Now, here comes the part where I think we’re all vulnerable.  We can be seduced by power.  Although Woodrow had been taught better (and we learn this from comments he makes from time to time and from comments his mother makes), it’s very seductive when people are deferential to you because you have power – or in Woodrow’s case, because you’re with someone who is powerful.  (Hey!  We only have to look to Washington, D.C., to see this at work!!)   Woodrow knows better, in his heart, but here’s someone who – he thinks – loves him like a son and wants him to take the place of the son who was killed in World War I.  When Woodrow realizes how deep he’s being pulled in, though, we see his naiveté coming through.  He is so positive that Senator Crawford wants him to be his son so much that he (Woodrow) can make the man see the error of his ways.  (Again, how many people get married, thinking that they will be able to change their future spouse???)  Toward the end, when he is confronted with the decision to whip Joshua or not to whip him, he makes a terrible choice (and he’ll always have to live with it) but once again his desire for his own happiness clouds his judgment – and I don’t think that’s at all unusual.  Again, naively, he thinks everything will be all right, if he just does this one last thing for Senator Crawford, but in the last scene he realizes that he should have learned from everyone who told him that his father loved "nigras."   But SEDUCTION is the operative word here.  We human beings are frail, and we’re easily seduced by power.

AB – Could you compare Woodrow to a boy/character living in the 21st century, and the challenges he would have to face in today’s world, given the same racial tensions? (Lord of the Flies kept coming to my mind when I started to study his character.)

Unfortunately, Amy, I think NIGHT FIRES could happen today – and I think it does.  I don’t necessarily think it happens to young people on the same social level (although I could be wrong here) as Woodrow, but it certainly happens to young people who (wanting to blame everyone else for their ills, whatever those ills are) will listen to adults spewing hatred and become followers.  The newspapers and websites carry these stories frequently.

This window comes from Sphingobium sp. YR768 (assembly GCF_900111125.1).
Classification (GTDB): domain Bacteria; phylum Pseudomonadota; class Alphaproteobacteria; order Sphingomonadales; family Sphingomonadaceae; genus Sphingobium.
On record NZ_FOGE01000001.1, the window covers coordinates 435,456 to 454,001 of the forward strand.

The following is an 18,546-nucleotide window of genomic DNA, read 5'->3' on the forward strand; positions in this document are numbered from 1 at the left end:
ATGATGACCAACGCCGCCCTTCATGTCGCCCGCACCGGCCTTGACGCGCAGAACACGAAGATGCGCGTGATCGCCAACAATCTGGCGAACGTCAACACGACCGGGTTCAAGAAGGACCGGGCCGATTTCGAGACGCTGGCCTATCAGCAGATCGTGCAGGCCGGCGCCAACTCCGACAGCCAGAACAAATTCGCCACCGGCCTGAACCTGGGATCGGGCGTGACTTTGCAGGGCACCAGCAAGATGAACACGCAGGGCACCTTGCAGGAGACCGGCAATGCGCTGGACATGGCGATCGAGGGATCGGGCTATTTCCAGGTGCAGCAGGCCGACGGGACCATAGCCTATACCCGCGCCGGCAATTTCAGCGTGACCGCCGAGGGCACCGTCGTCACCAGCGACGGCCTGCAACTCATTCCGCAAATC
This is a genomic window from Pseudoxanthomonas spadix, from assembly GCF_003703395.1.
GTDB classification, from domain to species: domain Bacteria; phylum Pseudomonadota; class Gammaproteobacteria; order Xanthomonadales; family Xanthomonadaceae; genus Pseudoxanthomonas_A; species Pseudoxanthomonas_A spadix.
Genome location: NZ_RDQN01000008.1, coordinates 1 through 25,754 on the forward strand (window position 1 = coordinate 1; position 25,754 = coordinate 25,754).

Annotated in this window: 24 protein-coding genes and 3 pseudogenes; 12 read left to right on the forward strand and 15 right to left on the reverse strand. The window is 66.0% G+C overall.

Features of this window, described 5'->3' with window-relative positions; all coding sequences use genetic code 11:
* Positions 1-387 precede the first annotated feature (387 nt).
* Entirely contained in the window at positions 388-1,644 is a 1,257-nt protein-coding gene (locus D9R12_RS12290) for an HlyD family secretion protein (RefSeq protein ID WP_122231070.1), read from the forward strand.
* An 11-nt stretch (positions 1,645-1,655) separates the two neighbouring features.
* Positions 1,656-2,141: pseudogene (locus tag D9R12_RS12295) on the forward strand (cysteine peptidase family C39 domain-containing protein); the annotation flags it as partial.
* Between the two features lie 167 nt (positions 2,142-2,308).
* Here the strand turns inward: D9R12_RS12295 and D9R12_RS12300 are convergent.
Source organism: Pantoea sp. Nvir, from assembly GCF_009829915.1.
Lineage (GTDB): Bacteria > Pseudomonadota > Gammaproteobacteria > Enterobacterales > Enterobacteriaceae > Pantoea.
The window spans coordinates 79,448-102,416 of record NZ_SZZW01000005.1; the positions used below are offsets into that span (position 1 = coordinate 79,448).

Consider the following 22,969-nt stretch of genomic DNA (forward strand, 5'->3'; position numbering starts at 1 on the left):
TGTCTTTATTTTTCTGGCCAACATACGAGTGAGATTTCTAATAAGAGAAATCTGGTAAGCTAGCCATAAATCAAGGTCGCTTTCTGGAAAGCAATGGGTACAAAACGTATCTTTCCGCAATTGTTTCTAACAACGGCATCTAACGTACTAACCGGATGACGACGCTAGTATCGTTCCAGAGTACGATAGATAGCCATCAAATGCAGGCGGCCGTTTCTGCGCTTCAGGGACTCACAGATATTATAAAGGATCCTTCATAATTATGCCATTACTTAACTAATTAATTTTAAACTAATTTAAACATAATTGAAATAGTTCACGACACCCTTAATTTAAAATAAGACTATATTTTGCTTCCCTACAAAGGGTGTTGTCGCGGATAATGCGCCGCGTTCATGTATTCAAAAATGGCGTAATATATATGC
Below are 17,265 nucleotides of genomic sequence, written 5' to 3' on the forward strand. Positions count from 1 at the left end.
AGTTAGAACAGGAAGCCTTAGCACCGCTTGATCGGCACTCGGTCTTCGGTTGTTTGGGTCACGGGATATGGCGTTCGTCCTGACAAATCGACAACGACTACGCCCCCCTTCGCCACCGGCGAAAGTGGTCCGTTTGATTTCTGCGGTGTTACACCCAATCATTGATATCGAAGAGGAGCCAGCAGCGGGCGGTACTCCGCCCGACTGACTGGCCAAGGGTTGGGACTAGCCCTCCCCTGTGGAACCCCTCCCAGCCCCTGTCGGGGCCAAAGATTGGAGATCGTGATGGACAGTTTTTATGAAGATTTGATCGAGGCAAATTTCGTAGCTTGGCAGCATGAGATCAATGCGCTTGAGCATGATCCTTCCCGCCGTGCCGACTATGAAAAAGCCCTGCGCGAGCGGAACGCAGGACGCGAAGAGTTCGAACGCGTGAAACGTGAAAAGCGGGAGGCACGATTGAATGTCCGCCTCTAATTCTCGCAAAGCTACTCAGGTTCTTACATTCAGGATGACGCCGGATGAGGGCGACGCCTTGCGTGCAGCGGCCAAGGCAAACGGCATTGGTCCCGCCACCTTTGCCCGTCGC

AB – Your prelude [disclaimer] to the novel advises readers that the language is disturbing, so how would an educator explain to students this type of language – knowing that it was used in the early 1900s (and still used today).

Actually, that disclaimer at the beginning of the book was put in by Simon & Schuster, mainly to let people know that the publisher and the author realized how offensive these terms and actions were but to be faithful to the time period and how things actually were it was necessary.  I think they were a little nervous about it, because people seem to want to brush it all under the rug.  I’m telling you, Amy, that that’s never going to solve the racial issues in this country.  We can’t tiptoe around issues and accomplish anything.  As I said earlier, I think we make a terrible mistake as educators by not tackling this problem head on.   When people say, "Don’t use the N-word," where’s the "terribleness" in that? When we’re DISCUSSING the problem, we shouldn’t be so timid.  Here’s an example.  Not too long ago, I was listening to a news story (I got in on the middle of it) about young people who had pledged not to use the "R-word."  Amy, I had no idea what they were talking about.  I had to do some research.  I’m thinking it’s because people often say, REtard.  Why can’t we just say, "Using the word REtard for someone with special needs is very hateful and no right-minded person and intelligent person would ever do that."

AB – How did you conduct your research for NIGHT FIRES?

The stories about the KKK in Lawton and in Oklahoma were readily available in local libraries and I simply used what I found as the framework for NIGHT FIRES.  I’ve lived in Lawton for 40 years so I have a very good understanding of the city and its history.